Newton was also interested in building tenements. Although “tenement” has a bad name today, the original idea was lauded as a way to provide safe sanitary housing for the poor. Again his aunts contributed to Newton’s effort.

Olivia and Caroline supported ex-slaves as they struggled for equality. Especially, they supported education of Blacks. Like her grandfather, Olivia sent a cautionary note to Booker T. Washington with her donation. He was to use the money for members of the Black community “as long as they are of good moral character.”

The sisters supported YMCA and YWCA, universities, libraries, family service organizations and more. When Caroline died in 1909 at age 55, Caroline’s estate of $800,000 (over $15,000,000 today) went to charity; the Negro Fund for the education of Negroes in America and Africa; tenement housing in New York City; North American Indians; needy white students in Northfield, Massachusetts; Indigent Women of New York City; the Tuskegee Institute; and the Phelps-Stokes Fund under the direction of Caroline’s siblings, nieces, and nephews.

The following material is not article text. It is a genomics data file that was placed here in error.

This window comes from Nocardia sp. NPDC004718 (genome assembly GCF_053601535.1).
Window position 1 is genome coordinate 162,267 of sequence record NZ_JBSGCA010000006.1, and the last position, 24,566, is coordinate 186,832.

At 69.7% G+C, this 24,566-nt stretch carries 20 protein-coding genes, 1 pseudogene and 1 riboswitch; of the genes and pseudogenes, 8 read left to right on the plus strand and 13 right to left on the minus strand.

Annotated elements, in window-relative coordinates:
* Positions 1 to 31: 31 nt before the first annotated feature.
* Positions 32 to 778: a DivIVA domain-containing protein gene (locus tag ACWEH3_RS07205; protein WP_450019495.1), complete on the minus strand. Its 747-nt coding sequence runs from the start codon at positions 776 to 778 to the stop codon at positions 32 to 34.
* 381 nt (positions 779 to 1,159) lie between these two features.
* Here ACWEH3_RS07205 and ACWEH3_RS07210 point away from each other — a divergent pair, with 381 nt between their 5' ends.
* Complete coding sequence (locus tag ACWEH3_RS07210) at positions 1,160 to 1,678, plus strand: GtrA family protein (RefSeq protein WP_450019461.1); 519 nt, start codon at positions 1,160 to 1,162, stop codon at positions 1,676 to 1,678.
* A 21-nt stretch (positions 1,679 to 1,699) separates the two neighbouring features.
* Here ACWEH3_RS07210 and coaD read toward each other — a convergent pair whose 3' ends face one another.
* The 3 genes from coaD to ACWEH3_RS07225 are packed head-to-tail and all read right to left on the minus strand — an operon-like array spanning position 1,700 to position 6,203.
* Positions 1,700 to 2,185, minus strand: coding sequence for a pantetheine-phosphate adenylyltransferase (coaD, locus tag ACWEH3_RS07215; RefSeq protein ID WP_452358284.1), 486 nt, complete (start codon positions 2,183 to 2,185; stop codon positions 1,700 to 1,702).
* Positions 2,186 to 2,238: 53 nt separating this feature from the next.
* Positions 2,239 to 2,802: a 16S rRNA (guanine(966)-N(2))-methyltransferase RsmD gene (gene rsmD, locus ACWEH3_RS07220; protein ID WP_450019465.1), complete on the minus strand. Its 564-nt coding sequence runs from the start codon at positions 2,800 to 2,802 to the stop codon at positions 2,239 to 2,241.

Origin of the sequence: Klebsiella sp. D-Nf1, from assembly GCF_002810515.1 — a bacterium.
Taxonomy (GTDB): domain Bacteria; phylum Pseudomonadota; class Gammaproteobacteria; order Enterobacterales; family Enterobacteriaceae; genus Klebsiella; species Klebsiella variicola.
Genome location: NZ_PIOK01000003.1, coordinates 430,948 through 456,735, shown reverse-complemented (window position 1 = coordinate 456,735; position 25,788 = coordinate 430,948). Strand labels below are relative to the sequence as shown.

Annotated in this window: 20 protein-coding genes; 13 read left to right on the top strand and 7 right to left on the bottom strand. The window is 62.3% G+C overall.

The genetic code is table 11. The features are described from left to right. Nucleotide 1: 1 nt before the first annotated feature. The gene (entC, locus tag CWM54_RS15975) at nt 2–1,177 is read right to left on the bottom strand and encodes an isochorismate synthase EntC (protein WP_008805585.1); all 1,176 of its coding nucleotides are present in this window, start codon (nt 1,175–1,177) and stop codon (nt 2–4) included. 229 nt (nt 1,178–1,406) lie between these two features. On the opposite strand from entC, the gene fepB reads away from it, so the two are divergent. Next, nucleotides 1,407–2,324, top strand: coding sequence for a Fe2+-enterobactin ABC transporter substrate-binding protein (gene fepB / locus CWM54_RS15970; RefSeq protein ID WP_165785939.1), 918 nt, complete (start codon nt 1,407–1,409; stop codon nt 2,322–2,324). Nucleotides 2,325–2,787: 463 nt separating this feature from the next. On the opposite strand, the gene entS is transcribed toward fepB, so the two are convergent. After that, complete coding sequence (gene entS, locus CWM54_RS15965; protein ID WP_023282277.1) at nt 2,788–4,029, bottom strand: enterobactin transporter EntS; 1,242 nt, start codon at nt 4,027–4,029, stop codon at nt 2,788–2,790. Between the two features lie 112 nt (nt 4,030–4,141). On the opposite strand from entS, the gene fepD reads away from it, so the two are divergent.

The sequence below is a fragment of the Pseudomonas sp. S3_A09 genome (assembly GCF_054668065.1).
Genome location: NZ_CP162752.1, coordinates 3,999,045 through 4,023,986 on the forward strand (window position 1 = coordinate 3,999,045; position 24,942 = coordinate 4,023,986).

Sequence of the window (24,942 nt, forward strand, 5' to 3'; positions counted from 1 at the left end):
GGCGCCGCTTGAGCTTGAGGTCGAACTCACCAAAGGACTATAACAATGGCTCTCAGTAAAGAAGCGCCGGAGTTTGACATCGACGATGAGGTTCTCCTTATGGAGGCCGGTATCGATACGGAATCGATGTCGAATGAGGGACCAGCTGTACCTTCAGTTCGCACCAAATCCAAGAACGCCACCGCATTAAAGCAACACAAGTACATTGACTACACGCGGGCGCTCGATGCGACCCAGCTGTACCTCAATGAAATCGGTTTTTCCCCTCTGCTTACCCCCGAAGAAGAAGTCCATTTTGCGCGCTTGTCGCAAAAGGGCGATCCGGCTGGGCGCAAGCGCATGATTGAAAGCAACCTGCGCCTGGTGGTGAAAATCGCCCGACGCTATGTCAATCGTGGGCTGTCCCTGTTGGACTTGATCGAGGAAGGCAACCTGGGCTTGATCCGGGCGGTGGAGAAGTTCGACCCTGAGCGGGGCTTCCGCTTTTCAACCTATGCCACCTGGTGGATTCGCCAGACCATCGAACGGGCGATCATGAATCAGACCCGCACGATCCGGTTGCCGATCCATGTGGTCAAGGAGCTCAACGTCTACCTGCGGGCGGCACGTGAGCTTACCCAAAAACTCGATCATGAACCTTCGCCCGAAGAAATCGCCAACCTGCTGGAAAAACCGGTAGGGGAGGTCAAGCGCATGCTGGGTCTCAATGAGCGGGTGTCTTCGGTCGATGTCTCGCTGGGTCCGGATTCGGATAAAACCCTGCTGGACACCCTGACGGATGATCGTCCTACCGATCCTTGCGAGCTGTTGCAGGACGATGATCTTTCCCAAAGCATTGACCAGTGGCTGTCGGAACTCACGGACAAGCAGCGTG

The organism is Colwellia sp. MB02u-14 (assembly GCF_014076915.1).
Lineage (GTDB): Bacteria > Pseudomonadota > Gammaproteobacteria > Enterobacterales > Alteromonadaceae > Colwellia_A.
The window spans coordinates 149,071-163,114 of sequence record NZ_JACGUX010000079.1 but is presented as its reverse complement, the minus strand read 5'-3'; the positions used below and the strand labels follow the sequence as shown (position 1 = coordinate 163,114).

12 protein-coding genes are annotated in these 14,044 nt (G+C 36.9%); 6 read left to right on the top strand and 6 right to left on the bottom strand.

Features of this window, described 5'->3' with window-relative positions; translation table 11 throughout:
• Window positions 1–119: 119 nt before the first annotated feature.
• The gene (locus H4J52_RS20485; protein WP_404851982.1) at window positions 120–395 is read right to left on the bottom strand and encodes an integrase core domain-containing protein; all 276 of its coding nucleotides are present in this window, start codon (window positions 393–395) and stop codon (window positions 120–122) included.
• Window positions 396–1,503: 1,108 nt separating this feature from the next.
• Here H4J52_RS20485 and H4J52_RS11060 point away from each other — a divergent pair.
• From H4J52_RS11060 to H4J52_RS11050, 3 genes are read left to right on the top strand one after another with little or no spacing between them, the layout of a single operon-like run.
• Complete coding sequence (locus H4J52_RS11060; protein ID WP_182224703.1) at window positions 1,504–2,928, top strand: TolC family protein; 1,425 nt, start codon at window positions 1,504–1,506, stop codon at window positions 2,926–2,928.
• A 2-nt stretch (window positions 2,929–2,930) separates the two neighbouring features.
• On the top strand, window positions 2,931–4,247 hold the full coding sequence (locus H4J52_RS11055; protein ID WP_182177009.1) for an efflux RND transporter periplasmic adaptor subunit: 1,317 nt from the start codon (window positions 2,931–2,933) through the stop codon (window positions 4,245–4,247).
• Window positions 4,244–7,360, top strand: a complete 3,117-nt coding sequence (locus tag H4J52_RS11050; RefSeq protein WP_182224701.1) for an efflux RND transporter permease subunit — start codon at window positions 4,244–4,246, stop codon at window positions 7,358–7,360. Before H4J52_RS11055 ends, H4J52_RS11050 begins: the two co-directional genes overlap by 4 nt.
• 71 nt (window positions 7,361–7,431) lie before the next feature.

The grandfather’s imperative ruled through the decades. The sisters had wanted a winter home in California in part to indulge their love of gardens. Without Caroline, Olivia returned east and purchased the cottage in Lenox. She redecorated, perhaps watched as the workmen carved the date. Olivia continued her philanthropy but, upon Caroline’s death, she shifted focus and concentrated some money on memorials to her sister. Olivia left Caroline Park – 16.8 acres between the sisters’ estate on Mariposa Drive and Sunset Drive – to the city of Redlands. She stipulated that “it remain in its natural state, with its native plants and annual wildflowers for children to enjoy”.

The materials explaining Caroline Park reads in part, “People would drive their carriages along the tops of the hills that look out on the mountains.”

Olivia lived comfortably until 1927. She wrote books. No wealthy amateur, she wrote beautifully, evoking the people and places of her life. She, too, left a sizable estate, endowing Caroline Park, and reinvesting in the Phelps Stokes fund.

Harriette Burden died in 1938, finally returning to Lenox to be buried beside her husband at the Church on the Hill.

A house on a hill, a date on a pillar, a story uncovered: you read a mystery to find out what happens next and history to find out what happened before.


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One Comment   Add Comment

  1. Selma says:

    Beautiful historical article. Read Lenox Library’s “A Pride of Palaces” Edwin Hale Lincoln’s photos of the Berkshire “cottages”. Photos recreated by Walter Scott of Stockbridge.